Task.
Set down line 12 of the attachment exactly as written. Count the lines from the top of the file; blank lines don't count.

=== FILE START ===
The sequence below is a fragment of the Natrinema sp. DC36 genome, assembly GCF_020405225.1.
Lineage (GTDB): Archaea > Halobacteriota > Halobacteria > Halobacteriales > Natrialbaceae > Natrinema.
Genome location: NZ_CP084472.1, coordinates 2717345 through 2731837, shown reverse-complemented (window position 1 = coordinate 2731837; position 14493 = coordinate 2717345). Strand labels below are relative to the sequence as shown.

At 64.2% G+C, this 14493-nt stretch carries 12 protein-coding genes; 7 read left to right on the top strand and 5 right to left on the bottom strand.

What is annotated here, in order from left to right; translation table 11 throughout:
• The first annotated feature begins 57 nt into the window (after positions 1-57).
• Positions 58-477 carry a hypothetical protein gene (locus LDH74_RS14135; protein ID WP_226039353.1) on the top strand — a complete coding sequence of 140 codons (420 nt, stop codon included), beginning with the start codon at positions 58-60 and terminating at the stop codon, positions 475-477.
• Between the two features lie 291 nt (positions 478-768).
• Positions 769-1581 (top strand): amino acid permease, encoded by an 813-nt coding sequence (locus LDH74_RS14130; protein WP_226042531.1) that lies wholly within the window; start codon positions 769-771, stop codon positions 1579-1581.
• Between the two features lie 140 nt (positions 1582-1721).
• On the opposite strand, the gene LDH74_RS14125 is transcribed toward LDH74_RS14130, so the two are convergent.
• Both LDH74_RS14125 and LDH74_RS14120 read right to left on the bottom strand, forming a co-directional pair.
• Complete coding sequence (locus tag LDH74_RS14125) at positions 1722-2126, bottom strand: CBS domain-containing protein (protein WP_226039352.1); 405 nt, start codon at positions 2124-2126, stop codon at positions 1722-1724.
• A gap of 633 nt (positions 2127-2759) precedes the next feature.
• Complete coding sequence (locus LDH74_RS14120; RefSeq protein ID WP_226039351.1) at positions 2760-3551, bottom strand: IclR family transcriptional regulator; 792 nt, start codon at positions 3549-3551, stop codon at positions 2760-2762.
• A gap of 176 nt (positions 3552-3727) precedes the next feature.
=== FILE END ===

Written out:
• Both LDH74_RS14125 and LDH74_RS14120 read right to left on the bottom strand, forming a co-directional pair.